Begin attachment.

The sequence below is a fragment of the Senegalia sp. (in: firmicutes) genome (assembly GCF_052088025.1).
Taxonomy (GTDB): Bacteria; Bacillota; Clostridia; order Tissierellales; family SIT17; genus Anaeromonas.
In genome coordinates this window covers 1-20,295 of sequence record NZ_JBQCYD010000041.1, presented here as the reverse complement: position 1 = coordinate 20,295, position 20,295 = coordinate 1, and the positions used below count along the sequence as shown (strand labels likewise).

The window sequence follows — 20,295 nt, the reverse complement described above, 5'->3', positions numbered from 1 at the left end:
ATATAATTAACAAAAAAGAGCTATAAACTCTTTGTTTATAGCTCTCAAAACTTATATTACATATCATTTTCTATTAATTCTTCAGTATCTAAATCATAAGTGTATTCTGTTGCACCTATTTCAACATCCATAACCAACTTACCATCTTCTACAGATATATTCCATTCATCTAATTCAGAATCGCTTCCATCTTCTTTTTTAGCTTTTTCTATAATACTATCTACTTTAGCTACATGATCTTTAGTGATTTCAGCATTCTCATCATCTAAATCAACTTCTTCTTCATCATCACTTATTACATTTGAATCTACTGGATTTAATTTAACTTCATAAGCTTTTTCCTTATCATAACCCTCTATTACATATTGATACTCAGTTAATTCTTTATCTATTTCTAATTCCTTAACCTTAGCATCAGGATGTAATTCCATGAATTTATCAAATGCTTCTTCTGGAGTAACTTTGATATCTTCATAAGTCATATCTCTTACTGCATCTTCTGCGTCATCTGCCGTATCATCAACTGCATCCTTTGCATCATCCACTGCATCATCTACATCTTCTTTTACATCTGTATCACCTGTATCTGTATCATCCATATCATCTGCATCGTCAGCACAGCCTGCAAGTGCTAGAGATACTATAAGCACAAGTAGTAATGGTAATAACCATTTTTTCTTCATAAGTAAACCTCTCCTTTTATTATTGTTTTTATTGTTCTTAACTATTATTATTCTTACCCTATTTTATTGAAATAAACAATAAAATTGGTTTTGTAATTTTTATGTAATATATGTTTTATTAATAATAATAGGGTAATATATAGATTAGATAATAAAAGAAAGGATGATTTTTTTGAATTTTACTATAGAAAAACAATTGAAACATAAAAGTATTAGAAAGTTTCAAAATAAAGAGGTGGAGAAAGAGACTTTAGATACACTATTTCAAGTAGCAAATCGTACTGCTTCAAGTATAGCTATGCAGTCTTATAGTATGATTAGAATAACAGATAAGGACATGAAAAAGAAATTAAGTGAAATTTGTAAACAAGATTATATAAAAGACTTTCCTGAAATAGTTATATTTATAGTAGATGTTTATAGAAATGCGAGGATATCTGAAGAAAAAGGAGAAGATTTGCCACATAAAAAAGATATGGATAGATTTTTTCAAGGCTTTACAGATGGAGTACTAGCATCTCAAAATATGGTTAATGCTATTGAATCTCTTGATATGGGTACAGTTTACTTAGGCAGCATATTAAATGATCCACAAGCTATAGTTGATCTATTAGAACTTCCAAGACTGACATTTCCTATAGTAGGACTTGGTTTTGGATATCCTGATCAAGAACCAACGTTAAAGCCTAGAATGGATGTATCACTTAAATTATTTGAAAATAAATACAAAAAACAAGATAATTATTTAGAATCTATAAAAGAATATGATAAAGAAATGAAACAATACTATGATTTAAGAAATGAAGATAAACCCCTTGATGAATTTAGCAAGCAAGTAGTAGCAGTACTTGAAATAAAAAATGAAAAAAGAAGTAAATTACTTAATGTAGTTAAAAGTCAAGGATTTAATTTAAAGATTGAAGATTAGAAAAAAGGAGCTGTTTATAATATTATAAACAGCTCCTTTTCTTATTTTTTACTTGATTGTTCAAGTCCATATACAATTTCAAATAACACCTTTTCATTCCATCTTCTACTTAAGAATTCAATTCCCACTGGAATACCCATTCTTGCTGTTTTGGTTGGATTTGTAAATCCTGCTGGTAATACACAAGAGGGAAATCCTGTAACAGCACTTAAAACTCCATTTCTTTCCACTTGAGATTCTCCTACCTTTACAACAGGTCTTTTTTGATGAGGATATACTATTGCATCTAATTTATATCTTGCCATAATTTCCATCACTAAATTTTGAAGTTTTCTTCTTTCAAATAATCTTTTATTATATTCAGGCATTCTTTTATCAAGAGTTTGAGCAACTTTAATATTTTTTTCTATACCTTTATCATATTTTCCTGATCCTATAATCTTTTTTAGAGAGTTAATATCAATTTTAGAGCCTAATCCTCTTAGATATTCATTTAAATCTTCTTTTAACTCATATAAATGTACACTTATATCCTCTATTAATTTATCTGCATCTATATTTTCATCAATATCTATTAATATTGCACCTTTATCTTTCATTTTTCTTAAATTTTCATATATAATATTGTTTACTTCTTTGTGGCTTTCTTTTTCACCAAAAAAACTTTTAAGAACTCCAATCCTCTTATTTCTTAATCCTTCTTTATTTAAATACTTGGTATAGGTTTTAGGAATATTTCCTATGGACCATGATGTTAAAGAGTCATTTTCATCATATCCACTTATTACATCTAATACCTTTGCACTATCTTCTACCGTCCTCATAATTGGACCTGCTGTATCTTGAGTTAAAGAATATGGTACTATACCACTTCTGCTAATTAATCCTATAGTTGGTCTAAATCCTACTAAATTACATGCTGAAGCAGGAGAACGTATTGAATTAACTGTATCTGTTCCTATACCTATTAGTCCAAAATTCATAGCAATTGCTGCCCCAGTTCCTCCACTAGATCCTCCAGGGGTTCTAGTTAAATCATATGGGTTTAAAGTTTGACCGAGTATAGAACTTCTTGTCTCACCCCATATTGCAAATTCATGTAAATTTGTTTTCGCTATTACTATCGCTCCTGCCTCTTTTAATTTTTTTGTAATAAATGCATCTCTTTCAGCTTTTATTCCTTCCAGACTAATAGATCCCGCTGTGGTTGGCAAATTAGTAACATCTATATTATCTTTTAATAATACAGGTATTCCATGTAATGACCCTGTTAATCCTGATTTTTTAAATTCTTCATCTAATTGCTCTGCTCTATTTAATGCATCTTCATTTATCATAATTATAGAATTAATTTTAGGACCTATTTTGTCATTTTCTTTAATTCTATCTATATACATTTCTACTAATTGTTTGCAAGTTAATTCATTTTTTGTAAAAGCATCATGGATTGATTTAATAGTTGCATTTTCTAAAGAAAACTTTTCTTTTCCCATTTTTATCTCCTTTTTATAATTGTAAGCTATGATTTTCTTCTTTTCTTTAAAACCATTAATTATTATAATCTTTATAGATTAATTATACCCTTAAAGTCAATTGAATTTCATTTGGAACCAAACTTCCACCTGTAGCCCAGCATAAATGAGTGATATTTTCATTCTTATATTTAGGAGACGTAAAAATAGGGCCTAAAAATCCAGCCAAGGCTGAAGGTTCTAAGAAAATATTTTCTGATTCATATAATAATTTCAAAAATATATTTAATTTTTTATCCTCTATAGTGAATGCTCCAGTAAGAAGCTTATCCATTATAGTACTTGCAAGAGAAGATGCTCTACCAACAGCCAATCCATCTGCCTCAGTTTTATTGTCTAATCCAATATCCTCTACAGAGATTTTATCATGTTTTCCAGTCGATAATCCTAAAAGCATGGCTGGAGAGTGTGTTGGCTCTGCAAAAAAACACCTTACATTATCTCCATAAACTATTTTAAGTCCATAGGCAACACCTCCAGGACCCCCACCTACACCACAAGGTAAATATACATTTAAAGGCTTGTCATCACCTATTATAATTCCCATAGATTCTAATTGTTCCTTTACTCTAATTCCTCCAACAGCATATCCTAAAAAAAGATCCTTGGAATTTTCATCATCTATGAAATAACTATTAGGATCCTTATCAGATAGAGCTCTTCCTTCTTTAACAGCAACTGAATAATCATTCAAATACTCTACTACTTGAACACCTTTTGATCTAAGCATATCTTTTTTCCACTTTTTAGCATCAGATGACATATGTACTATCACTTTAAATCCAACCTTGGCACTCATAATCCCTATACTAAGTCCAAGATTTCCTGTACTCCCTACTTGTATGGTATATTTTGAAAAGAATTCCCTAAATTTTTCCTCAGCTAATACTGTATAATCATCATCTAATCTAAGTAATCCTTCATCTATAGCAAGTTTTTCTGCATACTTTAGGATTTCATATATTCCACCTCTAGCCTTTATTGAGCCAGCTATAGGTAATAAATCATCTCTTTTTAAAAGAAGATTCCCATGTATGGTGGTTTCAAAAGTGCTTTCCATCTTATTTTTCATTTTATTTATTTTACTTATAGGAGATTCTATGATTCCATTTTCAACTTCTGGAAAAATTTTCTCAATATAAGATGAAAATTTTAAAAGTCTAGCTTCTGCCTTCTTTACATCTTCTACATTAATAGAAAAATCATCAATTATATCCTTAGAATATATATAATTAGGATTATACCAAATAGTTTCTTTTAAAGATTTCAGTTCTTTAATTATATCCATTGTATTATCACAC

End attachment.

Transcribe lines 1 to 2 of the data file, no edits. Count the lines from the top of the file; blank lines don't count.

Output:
The sequence below is a fragment of the Senegalia sp. (in: firmicutes) genome (assembly GCF_052088025.1).
Taxonomy (GTDB): Bacteria; Bacillota; Clostridia; order Tissierellales; family SIT17; genus Anaeromonas.